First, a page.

Sane and Sensible Scheduling For Your Work Day – To What Are You (Overly) Committed?

Scheduling your day.If  you have any hope of sanely and sensibly scheduling your work day, you need to take stock of what is currently ‘on your plate.’  Here are some of the main categories to consider:

Appointments

In order to take stock of your appointments, you need to have all of your appointments out of your head and written down on a calendar. And you need to coordinate all the calendars you have so that you can actually see ALL of the appointments you have. Appointments are ‘fixed’ in time (and sometimes place). They are scheduled for a particular time slot.

Projects

David Allen is the guru of projects and encouraging people to get all of their projects out of their heads and onto paper (or electronic format). If you sat down and wrote down every single project – both at home and at work – and then began to list the parts, that is, tasks which will allow you to complete the projects, well…you’d probably just crawl in a closet and never come out again. But this is actually what you need to do (not the closet part, but the capturing of the projects and the tasks). Projects are what we do and if we aren’t figuring that these projects are ‘on our plate,’ then we are ignoring a huge segment of what is taking our time and energy.

Imagine that you went to a buffet and someone handed you a plate that was already 7/8ths full. Then, this person told you to go ahead and fill up your plate with whatever else you wanted. If you were smart, then you would only fill in with a few other small items because you’d know that your plate was already almost full.  Depending on your job and your life, you can pretty much figure that working on projects takes up 75 – 85% of your overall day.

Tasks

Make a list of all of your ‘to-do’s.’ You can do this before, during, and after you have captured all of your projects. Most of the tasks that you need to do are related to projects, but some are stand-alone. For example:

Tasks related to projects could be something like this:

  • Call Kelley from Simply Delegate to set up an appointment to review recent webpage updates.
  • Read doctoral student’s draft proposal by Thursday.

Tasks that are ‘stand-alone’, not tied specifically to a project, could be something like this:

  • Change drum in laser printer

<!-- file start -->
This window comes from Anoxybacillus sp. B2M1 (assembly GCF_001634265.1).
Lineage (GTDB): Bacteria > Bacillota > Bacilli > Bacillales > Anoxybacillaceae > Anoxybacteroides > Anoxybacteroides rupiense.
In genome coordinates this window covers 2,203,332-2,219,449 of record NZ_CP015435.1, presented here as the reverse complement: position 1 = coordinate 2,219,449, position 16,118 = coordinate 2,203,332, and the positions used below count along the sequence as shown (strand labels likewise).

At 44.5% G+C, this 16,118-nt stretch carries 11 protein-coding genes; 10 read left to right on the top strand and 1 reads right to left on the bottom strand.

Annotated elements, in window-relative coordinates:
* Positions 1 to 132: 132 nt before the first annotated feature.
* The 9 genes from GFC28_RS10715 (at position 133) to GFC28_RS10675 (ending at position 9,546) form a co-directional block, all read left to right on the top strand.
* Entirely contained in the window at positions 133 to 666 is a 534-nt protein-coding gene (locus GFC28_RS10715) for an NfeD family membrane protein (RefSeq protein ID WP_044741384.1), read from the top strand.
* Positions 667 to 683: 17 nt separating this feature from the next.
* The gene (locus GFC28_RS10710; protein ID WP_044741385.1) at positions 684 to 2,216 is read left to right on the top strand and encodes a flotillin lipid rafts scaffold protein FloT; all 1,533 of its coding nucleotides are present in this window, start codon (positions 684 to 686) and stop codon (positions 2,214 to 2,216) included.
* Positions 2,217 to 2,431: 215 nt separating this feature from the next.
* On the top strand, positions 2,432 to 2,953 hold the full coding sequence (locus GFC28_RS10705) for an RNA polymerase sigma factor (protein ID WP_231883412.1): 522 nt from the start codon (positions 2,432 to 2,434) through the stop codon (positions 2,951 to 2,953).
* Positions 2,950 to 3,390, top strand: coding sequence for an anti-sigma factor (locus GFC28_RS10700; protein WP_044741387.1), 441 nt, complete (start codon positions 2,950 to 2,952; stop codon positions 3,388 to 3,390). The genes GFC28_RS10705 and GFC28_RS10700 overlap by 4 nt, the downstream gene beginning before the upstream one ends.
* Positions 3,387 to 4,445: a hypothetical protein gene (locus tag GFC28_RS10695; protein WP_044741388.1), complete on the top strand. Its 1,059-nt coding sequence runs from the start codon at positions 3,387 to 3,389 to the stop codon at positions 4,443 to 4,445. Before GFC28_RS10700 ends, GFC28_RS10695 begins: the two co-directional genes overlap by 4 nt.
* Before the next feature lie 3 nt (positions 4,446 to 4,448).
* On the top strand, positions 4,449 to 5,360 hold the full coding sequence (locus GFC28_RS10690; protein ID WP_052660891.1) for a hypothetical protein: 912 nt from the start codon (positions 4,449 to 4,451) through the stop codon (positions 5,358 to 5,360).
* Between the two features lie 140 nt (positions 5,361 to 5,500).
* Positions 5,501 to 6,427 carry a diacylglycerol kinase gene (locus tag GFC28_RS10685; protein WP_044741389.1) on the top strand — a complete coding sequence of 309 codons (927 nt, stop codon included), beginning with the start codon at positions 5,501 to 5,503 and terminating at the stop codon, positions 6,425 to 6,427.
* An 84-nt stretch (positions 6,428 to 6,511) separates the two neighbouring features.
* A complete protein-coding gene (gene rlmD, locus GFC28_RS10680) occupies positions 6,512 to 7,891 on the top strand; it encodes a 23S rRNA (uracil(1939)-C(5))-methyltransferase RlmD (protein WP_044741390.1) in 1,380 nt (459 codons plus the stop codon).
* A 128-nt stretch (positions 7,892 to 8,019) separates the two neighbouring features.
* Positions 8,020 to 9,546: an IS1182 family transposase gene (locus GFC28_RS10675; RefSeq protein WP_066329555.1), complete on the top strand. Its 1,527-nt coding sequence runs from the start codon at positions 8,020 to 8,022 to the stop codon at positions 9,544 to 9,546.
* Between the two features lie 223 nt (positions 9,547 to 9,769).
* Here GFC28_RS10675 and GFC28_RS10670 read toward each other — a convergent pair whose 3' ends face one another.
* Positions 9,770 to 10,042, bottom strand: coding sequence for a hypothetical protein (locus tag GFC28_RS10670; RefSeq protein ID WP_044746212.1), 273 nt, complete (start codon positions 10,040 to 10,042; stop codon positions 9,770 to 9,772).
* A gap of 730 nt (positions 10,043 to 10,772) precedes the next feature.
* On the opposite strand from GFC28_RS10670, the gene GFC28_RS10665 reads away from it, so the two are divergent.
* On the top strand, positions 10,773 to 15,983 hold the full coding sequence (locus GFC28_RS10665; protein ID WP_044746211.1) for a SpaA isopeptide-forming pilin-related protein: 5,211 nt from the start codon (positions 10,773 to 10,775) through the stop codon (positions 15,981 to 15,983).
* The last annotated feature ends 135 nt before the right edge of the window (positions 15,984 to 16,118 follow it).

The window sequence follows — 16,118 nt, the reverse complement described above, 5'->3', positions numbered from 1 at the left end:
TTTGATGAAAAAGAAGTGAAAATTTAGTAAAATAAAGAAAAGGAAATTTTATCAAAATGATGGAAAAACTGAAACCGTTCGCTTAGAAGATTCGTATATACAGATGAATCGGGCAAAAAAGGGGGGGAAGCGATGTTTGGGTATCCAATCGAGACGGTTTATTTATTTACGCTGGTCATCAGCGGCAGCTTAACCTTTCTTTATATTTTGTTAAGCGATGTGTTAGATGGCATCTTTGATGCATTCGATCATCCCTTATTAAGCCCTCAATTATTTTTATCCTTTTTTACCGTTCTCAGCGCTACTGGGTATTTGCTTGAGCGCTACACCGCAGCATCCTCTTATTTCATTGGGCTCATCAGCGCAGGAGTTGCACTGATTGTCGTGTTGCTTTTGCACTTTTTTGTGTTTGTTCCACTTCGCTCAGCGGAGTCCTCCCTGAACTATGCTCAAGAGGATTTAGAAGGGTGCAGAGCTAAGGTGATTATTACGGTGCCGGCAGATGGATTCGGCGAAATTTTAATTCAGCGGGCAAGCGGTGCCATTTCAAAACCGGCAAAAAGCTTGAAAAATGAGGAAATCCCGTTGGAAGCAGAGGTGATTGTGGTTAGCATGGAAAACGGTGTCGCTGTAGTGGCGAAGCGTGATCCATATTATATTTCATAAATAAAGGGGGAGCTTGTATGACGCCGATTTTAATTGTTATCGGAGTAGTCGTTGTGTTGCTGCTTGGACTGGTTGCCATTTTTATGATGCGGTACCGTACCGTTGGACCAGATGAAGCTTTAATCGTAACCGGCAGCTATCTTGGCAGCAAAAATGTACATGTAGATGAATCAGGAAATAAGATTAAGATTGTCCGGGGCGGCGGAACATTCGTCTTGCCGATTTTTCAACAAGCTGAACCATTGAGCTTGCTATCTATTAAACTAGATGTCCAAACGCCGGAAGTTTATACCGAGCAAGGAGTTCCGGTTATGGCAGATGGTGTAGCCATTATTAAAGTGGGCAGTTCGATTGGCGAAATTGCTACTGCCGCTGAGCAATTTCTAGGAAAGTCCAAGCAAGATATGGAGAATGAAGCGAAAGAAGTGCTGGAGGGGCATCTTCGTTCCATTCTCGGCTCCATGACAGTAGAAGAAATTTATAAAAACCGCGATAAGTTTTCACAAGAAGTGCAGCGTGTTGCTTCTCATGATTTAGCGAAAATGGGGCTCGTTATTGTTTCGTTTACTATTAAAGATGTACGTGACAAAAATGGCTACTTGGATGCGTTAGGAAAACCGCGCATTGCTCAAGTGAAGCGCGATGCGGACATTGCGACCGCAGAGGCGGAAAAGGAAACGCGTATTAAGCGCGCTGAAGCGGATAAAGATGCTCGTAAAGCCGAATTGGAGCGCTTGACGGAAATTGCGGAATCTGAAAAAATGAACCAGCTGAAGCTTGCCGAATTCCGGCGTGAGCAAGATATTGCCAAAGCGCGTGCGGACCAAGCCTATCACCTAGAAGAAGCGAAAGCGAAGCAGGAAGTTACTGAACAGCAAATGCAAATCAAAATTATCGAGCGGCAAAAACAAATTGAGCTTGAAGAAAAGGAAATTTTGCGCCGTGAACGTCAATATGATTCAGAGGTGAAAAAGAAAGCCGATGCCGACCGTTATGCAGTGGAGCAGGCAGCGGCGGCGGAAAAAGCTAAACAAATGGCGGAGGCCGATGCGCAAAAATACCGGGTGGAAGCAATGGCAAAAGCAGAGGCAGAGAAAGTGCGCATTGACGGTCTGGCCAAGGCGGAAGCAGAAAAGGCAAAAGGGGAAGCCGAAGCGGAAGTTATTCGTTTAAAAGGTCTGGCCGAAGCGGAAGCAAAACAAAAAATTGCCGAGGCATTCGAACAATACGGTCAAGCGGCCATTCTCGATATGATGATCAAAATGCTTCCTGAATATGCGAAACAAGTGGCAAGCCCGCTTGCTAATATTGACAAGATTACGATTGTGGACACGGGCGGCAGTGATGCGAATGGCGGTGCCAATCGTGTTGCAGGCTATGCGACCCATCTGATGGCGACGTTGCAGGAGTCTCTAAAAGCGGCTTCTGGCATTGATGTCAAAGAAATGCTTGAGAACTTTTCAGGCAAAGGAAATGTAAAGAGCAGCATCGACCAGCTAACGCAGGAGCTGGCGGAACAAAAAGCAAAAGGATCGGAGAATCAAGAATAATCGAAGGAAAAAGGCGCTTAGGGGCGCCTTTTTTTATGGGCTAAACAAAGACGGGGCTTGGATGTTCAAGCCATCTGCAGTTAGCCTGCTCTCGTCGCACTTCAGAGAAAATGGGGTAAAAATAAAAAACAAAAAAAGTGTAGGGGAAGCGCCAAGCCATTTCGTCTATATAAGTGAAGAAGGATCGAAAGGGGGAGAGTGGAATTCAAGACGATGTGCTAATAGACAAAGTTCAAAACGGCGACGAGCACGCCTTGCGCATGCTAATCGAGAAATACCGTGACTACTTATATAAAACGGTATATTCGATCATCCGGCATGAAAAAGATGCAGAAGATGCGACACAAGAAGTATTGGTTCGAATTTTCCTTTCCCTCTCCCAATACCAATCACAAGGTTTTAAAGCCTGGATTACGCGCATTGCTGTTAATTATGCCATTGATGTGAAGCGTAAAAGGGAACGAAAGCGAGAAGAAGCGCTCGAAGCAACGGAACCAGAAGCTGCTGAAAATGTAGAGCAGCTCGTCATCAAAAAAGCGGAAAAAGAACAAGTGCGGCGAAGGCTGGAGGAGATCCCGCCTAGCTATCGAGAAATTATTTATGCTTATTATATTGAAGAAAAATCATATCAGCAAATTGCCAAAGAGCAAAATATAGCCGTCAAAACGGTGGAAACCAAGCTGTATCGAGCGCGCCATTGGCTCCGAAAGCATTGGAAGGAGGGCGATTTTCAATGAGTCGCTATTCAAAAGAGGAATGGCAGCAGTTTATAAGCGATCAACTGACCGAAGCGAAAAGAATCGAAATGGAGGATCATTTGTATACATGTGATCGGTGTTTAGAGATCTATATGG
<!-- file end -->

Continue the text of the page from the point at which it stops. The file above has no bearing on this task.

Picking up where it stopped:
• Take the size 10 clothes from the back closet to Goodwill on way home from work one day this week.

All four of these tasks are ‘on your plate’, but they are not considered appointments because they don’t have to be done at a certain time.

Daily Maintenance/Hygiene

This is so routine that often people don’t think about the need to count this as what’s on their plate. Of course you’re going to shower, eat breakfast, clean up the kitchen, do your laundry, get groceries, go to the bathroom, and so on. But, if you don’t figure this into your overall daily plan and commitment of time, then you will be running behind on everything else. So, acknowledge that you spend between one and two hours EVERY DAY on maintenance and hygiene. And know that this time can go up, way up, depending on a number of factors, including, your standards, whether you are male or female, whether you have other people living in your house, etc.

Responsibilities

One of the responsibilities many people have is taking care of other people. This could mean taking care of children, teens, a spouse or life partner, parents, grandparents, or people you aren’t even related to, but yet you do something to care for them. If your situation has recently changed in terms of care giving, you need to acknowledge that this responsibility is now part of what is on your plate.  At work you may have to do performance reviews, which is a project, but the weight of it is the responsibility.

Think through the responsibilities that currently rest on your shoulders. How much of your plate do they cover? Are your responsibilities part of what is hanging off your plate, or piled on top of everything else?

Wishes

These can be trips you hope to take, books you want to write, people you want to spend time with, weight you want to lose, languages you want to learn, instruments you want to play, songs you want to sing, thoughts you want to entertain. These are the wishes of your life. Deciding that you can ignore them, push them away, or think that “maybe later I’ll get to these” is not using good sense. Think about having a place on your plate each day, each week, each month, and/or each year for your wishes.

Take some time to write down the things in your life that belong in the categories above. Be sure to consider both personal and professional items. Know that you will need to spend A LOT of time on this to help you sanely and sensibly schedule your ‘work’ day.

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And to help you manage your time and commitments, you will want to access the teleseminar, ATP: Available to Promise How much time & energy (truthfully) do you have ‘available to promise’?, available for immediate download.

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